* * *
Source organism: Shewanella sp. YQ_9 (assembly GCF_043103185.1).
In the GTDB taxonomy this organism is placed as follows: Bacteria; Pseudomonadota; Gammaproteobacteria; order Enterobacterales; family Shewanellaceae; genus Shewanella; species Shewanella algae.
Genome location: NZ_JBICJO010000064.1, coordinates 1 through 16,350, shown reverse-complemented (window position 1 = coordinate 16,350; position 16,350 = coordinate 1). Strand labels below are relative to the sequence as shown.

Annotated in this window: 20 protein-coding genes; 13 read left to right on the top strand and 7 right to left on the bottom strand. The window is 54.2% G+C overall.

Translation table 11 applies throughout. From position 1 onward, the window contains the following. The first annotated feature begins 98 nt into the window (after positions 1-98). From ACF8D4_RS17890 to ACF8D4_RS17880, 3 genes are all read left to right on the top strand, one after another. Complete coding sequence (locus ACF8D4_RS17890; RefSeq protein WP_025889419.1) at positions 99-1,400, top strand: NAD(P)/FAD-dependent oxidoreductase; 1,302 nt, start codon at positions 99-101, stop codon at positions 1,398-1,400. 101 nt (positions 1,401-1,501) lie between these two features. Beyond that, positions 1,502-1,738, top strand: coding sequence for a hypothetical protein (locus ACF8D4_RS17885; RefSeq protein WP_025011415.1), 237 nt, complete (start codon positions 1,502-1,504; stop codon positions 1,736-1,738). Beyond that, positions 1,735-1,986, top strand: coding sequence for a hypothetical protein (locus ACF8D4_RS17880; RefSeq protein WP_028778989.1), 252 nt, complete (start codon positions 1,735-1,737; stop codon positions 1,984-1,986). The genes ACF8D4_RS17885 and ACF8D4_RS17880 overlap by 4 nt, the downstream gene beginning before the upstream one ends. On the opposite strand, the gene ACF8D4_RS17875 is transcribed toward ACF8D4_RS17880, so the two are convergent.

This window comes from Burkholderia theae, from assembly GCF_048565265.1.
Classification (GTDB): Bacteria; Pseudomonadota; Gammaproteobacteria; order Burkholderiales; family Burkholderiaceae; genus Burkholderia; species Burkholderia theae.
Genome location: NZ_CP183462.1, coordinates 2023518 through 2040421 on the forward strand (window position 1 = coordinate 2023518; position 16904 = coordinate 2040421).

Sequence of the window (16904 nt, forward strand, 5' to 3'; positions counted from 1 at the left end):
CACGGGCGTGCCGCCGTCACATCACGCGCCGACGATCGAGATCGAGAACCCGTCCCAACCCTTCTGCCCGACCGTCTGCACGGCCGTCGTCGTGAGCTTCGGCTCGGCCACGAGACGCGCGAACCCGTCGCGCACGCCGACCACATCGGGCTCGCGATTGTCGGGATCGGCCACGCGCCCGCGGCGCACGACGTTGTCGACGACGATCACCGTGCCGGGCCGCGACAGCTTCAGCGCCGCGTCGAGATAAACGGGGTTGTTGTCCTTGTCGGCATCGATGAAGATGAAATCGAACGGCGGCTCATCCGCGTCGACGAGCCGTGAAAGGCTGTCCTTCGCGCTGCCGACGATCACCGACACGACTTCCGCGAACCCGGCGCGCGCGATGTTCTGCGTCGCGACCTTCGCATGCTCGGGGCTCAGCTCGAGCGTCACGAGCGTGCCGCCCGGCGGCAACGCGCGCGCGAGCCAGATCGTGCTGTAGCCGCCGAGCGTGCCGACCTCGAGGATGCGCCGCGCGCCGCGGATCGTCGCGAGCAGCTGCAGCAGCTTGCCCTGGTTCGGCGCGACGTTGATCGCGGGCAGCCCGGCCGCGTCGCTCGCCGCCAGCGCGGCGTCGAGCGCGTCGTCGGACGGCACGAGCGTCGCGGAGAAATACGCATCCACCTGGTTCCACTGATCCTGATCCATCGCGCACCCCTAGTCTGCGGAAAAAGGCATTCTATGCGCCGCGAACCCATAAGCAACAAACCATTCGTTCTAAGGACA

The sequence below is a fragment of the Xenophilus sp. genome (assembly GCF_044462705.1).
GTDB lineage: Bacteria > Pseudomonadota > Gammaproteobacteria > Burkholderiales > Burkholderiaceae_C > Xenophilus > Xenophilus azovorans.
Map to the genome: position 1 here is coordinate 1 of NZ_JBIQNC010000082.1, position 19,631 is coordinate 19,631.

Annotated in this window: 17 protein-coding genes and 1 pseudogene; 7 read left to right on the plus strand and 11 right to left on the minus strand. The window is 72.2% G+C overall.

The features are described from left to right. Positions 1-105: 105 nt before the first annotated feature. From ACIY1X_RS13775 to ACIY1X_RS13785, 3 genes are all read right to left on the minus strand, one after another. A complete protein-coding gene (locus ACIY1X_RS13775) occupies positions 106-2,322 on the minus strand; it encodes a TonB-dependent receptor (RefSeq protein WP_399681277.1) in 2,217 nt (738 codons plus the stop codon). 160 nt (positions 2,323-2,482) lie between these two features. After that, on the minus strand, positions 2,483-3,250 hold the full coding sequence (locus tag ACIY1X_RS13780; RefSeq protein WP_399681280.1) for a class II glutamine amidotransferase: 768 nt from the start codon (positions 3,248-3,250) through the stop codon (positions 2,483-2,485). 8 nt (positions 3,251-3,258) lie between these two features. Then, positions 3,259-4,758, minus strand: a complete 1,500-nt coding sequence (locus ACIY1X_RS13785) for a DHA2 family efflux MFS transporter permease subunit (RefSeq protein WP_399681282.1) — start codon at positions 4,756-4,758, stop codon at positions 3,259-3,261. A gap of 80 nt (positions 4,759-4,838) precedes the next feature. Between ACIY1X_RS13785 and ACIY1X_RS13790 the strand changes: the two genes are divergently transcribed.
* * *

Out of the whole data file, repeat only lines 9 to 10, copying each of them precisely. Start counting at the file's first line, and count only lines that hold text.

Sequence of the window (16904 nt, forward strand, 5' to 3'; positions counted from 1 at the left end):
CACGGGCGTGCCGCCGTCACATCACGCGCCGACGATCGAGATCGAGAACCCGTCCCAACCCTTCTGCCCGACCGTCTGCACGGCCGTCGTCGTGAGCTTCGGCTCGGCCACGAGACGCGCGAACCCGTCGCGCACGCCGACCACATCGGGCTCGCGATTGTCGGGATCGGCCACGCGCCCGCGGCGCACGACGTTGTCGACGACGATCACCGTGCCGGGCCGCGACAGCTTCAGCGCCGCGTCGAGATAAACGGGGTTGTTGTCCTTGTCGGCATCGATGAAGATGAAATCGAACGGCGGCTCATCCGCGTCGACGAGCCGTGAAAGGCTGTCCTTCGCGCTGCCGACGATCACCGACACGACTTCCGCGAACCCGGCGCGCGCGATGTTCTGCGTCGCGACCTTCGCATGCTCGGGGCTCAGCTCGAGCGTCACGAGCGTGCCGCCCGGCGGCAACGCGCGCGCGAGCCAGATCGTGCTGTAGCCGCCGAGCGTGCCGACCTCGAGGATGCGCCGCGCGCCGCGGATCGTCGCGAGCAGCTGCAGCAGCTTGCCCTGGTTCGGCGCGACGTTGATCGCGGGCAGCCCGGCCGCGTCGCTCGCCGCCAGCGCGGCGTCGAGCGCGTCGTCGGACGGCACGAGCGTCGCGGAGAAATACGCATCCACCTGGTTCCACTGATCCTGATCCATCGCGCACCCCTAGTCTGCGGAAAAAGGCATTCTATGCGCCGCGAACCCATAAGCAACAAACCATTCGTTCTAAGGACA